Homemade Sensory Bin 101

Let me begin by saying I am not an expert on sensory bins by any means.  The idea is all over the internet and I have no clue where it originated, but L&L are sure glad that someone somewhere came up with it!    

I created our first bin about a year ago when Luke was a young 3 and Lilah was 21 months.  They loved burying things and digging in it mostly.  Now that Luke is a young 4 and Lilah is 2-1/2, they really love the imaginative part of creating scenes and acting things out.  

One of our current bins.  The filler is rice.  Toy additions are pirates from a Toob, a plastic palm tree, shells from the beach that double as scoops, sand dollars, and a fossilized shark’s tooth.

But, let me start at the beginning…

What is a sensory bin?
A sensory bin is a homemade creation designed to give your children fine motor practice while using their senses to experience different sights, sounds, and especially textures during play.  It’s also great for the imagination and will likely keep them interested for decent periods of time.  The bin is usually some sort of container with a lid. There is normally a movable filler (like dried rice or beans) and some sort of toys, often themed.  The contents of the bin can be rotated or changed out to keep it interesting to the child.

L&L with their very first bin in May 2011.

Why make a sensory bin?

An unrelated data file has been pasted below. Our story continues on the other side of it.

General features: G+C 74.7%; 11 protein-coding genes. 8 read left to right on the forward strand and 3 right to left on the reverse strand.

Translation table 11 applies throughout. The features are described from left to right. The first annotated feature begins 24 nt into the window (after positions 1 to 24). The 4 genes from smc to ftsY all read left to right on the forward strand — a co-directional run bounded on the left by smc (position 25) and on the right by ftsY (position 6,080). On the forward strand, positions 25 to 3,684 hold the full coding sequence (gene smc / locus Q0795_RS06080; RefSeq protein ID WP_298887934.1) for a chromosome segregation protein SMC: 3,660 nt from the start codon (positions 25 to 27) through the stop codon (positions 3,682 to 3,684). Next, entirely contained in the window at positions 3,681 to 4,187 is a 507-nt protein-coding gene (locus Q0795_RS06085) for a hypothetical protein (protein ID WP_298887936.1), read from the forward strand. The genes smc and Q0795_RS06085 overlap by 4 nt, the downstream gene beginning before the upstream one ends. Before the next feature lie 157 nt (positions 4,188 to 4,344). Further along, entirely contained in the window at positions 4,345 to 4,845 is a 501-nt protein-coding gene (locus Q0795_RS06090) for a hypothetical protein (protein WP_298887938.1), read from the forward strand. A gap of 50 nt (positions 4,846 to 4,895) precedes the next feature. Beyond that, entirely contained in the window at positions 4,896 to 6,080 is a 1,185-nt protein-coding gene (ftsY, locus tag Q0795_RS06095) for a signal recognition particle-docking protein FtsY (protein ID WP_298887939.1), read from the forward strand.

They are loads of fun!  Not only that, they’re educational, too.  Kids can practice scooping, pouring, spooning, finding things that are hidden (buried), practice control keeping the materials in the bin, and use their imagination!  Kids definitely use most of the senses when they play with a sensory bin!  Sensory bins are also great to pull out when you need to occupy your children for 10-30 minutes.  (You will probably need to provide at least a little supervision, but I find my 4 and 2-1/2 year olds can use this responsibly now with only minimal observation on my part, so I can prep dinner or do other in-the-general-vicinity tasks while they play).  Other good reasons for making a sensory bin?  They’re pretty easy to do, you probably have at least some parts for creating a bin already so it’s a fairly thrifty project, and your kids will most likely LOVE it — especially if you base it on their current interests!

Luke playing with one of our current bins.

Now, like I said, I’m no expert on sensory bins, but these are my notes and observations based on the year or so we’ve used our original bin, and on my creating of 2 additional bins in the last week or so:

Notes about containers:

  • If you have something that will work already, I’d go with that versus buying something — at least until you find out if your child is interested.  Even a bucket or a cardboard box lined with plastic wrap would probably be just fine.
  • If you have one or if you are going to buy a bin, I think a clear bin is best because it doesn’t block the light so the inside of the box stays bright.
  • Make sure the container is deep enough to hold an inch or two of filler at least — burying and digging in the filler is lots of fun, regardless of what theme you go with!
  • If you anticipate that keeping the filler in the box might be somewhat difficult, go with a container with higher sides.  Older kids can probably be responsible with a container with lower sides.
  • Decide how many children will be playing at once and get a container sized accordingly.  A single child could use a container as small as a shoe box, but that would probably be too small for two children…

Notes about fillers:

  • The items you put into the box to “fill” it are likely to be choking hazards.  Please supervise your child and make sure they are out of the I-like-to-put-everything-in-my-mouth-stage first!